Genotine recently delivered her second baby, a sweet little girl named Marigette. At 19 years old, this is Genotine’s second baby. Her first baby is a little boy who just recently turned two years old. Two precious children from two different fathers, both of whom are no longer around. Instead Genotine is a single teenage mom with 2 children just trying to survive.
This little family lives with Genotine’s mom in a 10′ x 12′ tin and satrana house under several towering mango trees. This house is then divided into two rooms by a mud wall. Genotine and her two children living in a single room that is 5′ x 6′ in size, her mother in the other room. When we made our first home visit to Genotine after her daughter was born, Genotine sat upon her bed, which consisted of just a blanket upon the straw mat that covered the dirt that was her floor. When she was fully outstretched on her bed in order for us to check her fundus (top of her uterus), her head touched one wall while her feet touched the other.
Dropping out of school at 11 years old is an all too common occurrence in Madagascar. In order to provide for her family, Genotine and her mom have a small plot of land where they grow felka or sweet potato leaves. They then sell their harvest on the side of the road– the two of them together make just about $8.65 a month by selling their felka. $8.65 a month… for a family of four.
Breakfast is never an option for this family– they simply don’t eat in the morning. For lunch they have vary sosoa, essentially a soupy rice that consists only of rice and lots of water. For dinner, the family has rice and sweet potato leaves from their garden. During the rainy season, they eat mangoes and tiny 2″ fish that they’re able to catch in the rice paddies near their home. Day in, day out, 365 days a year.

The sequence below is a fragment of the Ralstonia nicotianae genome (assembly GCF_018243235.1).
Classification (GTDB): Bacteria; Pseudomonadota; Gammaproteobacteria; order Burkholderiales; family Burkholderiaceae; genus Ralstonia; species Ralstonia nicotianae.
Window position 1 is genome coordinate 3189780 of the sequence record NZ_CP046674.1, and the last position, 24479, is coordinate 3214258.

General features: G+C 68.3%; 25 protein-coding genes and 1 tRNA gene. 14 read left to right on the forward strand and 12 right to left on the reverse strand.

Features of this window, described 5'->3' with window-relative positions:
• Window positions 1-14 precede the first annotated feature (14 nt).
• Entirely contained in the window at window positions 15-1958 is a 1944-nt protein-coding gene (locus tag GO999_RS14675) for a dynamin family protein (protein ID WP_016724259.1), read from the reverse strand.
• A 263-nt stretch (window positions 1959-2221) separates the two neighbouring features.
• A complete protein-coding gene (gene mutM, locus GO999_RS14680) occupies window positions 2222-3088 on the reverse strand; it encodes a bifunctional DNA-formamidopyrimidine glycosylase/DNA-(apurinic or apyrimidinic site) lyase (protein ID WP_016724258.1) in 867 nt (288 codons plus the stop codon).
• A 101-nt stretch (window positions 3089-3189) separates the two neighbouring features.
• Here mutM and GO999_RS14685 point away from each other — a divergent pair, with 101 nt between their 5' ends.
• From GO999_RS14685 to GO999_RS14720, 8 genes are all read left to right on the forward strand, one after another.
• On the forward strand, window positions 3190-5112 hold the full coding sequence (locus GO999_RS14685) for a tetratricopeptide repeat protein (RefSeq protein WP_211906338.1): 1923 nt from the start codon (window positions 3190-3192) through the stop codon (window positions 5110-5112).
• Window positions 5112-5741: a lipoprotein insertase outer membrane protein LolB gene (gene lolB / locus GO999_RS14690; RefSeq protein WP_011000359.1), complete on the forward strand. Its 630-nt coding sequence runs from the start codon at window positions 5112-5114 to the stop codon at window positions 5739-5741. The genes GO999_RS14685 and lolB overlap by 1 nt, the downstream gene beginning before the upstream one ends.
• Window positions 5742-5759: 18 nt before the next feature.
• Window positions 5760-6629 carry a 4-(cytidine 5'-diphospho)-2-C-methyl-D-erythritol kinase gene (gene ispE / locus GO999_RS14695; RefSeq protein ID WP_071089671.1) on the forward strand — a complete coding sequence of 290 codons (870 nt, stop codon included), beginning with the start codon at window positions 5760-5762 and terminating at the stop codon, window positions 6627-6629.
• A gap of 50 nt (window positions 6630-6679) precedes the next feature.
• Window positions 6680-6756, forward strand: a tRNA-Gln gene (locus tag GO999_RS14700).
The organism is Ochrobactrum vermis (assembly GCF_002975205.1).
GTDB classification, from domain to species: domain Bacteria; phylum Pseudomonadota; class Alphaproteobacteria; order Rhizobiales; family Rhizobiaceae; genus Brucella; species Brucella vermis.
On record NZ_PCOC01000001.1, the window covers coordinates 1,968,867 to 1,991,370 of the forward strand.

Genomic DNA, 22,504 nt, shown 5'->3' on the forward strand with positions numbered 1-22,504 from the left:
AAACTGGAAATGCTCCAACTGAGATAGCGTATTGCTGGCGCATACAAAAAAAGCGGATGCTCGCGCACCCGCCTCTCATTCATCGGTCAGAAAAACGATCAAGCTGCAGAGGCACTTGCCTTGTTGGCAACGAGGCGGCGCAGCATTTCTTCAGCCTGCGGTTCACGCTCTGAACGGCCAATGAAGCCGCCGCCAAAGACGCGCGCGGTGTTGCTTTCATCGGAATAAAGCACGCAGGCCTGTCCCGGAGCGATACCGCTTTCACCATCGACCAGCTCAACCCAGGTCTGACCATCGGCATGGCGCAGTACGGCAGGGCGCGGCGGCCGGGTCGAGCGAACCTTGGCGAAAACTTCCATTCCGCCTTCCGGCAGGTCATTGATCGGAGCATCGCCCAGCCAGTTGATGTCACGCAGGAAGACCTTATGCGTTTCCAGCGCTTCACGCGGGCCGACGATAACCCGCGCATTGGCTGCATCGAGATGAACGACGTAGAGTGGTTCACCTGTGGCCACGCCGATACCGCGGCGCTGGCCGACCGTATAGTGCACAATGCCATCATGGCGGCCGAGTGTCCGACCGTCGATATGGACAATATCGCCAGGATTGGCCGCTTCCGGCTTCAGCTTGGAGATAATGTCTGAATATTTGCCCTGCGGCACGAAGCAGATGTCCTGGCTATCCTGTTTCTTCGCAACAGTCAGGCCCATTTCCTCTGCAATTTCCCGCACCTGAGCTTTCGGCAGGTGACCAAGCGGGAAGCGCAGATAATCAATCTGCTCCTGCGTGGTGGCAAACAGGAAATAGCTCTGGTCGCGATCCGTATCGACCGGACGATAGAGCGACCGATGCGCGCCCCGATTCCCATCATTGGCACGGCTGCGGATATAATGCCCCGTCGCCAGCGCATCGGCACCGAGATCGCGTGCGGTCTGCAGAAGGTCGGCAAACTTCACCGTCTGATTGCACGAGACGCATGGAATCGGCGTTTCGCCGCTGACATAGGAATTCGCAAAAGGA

Genotine, like all the ladies in our program, receives free prenatal vitamins during the duration of her time in our program. When her baby turns 6 months old, Genotine will graduate from our postpartum/early child development program with a diploma and an additional 6-month supply of prenatal vitamins in her hand. This is thanks to a generous vitamin grant through Vitamin Angels in Santa Barbara, CA.
During her first pregnancy, Genotine received prenatal care and delivered at a government facility. Prenatal vitamins weren’t an option for this young mom and so she went without. She shared that with the addition of the prenatal vitamins given to her by Vitamin Angels and the Sarobidy Maternity Center she has more strength, more energy, is able to think more clearly and sleeps better. Simple things that make a big difference. We know that from a medical perspective, these vitamins do so more for mom and baby!
When we asked Genotine what she hopes for her children, her response was simple yet universal, “that they would receive a good education, finish high school and get a good job”. We later asked Genotine what her dream was… this required a good 3-minute explanation of what a “dream” is because frankly she’s never been able to dream about anything more than her day-to-day survival. After understanding our question, she took a few minutes to think about it and responded, “I would love to have a good job that would provide for my family by doing something with my hands… like embroidery or sewing”. Though she doesn’t know yet, I’m planning on inviting Genotine into our soon-to-launch expanded artisan training program. I’m excited about this!
As we were leaving, Genotine’s sweet and vivacious mom gave us an amazing compliment when she said that she believes in her heart and sees with her eyes that the work of the Sarobidy Maternity Center is God’s grace extended. God’s grace for the ladies and their babies, God’s grace for Genotine, God’s grace for us that get to be involved in the care of these women.
** story shared with Genotine’s permission